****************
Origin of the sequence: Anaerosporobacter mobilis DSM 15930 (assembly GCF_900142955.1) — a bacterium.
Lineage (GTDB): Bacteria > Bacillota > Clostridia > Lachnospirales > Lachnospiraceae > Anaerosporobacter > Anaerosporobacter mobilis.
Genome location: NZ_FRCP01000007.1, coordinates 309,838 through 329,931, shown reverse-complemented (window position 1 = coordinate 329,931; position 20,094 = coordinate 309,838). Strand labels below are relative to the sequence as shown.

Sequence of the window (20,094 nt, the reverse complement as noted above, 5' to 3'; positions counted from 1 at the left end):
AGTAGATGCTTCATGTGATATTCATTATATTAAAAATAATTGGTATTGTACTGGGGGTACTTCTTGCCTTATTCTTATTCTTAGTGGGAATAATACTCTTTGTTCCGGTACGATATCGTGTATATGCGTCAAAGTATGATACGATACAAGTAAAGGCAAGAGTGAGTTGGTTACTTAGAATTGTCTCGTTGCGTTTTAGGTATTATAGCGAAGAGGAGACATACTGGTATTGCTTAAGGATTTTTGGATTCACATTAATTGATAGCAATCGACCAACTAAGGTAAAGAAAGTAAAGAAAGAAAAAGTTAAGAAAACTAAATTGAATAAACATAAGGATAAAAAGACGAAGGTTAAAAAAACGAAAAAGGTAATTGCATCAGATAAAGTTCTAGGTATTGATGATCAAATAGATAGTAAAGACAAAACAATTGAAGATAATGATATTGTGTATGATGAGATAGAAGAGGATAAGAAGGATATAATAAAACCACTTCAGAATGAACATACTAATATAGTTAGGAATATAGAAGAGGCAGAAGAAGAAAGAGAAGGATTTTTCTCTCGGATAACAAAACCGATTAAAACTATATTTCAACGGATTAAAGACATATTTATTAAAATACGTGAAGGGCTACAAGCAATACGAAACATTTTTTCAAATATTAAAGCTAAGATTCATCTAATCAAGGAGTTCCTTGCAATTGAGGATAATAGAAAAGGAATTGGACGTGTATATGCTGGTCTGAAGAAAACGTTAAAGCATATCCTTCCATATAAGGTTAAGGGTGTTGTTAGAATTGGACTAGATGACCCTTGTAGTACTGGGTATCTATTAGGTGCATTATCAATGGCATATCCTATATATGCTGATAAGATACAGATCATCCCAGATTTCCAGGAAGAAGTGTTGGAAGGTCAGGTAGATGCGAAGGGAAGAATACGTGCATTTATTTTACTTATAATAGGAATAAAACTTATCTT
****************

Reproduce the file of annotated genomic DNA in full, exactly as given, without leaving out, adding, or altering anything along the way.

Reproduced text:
Origin of the sequence: Anaerosporobacter mobilis DSM 15930 (assembly GCF_900142955.1) — a bacterium.
Lineage (GTDB): Bacteria > Bacillota > Clostridia > Lachnospirales > Lachnospiraceae > Anaerosporobacter > Anaerosporobacter mobilis.
Genome location: NZ_FRCP01000007.1, coordinates 309,838 through 329,931, shown reverse-complemented (window position 1 = coordinate 329,931; position 20,094 = coordinate 309,838). Strand labels below are relative to the sequence as shown.

Sequence of the window (20,094 nt, the reverse complement as noted above, 5' to 3'; positions counted from 1 at the left end):
AGTAGATGCTTCATGTGATATTCATTATATTAAAAATAATTGGTATTGTACTGGGGGTACTTCTTGCCTTATTCTTATTCTTAGTGGGAATAATACTCTTTGTTCCGGTACGATATCGTGTATATGCGTCAAAGTATGATACGATACAAGTAAAGGCAAGAGTGAGTTGGTTACTTAGAATTGTCTCGTTGCGTTTTAGGTATTATAGCGAAGAGGAGACATACTGGTATTGCTTAAGGATTTTTGGATTCACATTAATTGATAGCAATCGACCAACTAAGGTAAAGAAAGTAAAGAAAGAAAAAGTTAAGAAAACTAAATTGAATAAACATAAGGATAAAAAGACGAAGGTTAAAAAAACGAAAAAGGTAATTGCATCAGATAAAGTTCTAGGTATTGATGATCAAATAGATAGTAAAGACAAAACAATTGAAGATAATGATATTGTGTATGATGAGATAGAAGAGGATAAGAAGGATATAATAAAACCACTTCAGAATGAACATACTAATATAGTTAGGAATATAGAAGAGGCAGAAGAAGAAAGAGAAGGATTTTTCTCTCGGATAACAAAACCGATTAAAACTATATTTCAACGGATTAAAGACATATTTATTAAAATACGTGAAGGGCTACAAGCAATACGAAACATTTTTTCAAATATTAAAGCTAAGATTCATCTAATCAAGGAGTTCCTTGCAATTGAGGATAATAGAAAAGGAATTGGACGTGTATATGCTGGTCTGAAGAAAACGTTAAAGCATATCCTTCCATATAAGGTTAAGGGTGTTGTTAGAATTGGACTAGATGACCCTTGTAGTACTGGGTATCTATTAGGTGCATTATCAATGGCATATCCTATATATGCTGATAAGATACAGATCATCCCAGATTTCCAGGAAGAAGTGTTGGAAGGTCAGGTAGATGCGAAGGGAAGAATACGTGCATTTATTTTACTTATAATAGGAATAAAACTTATCTT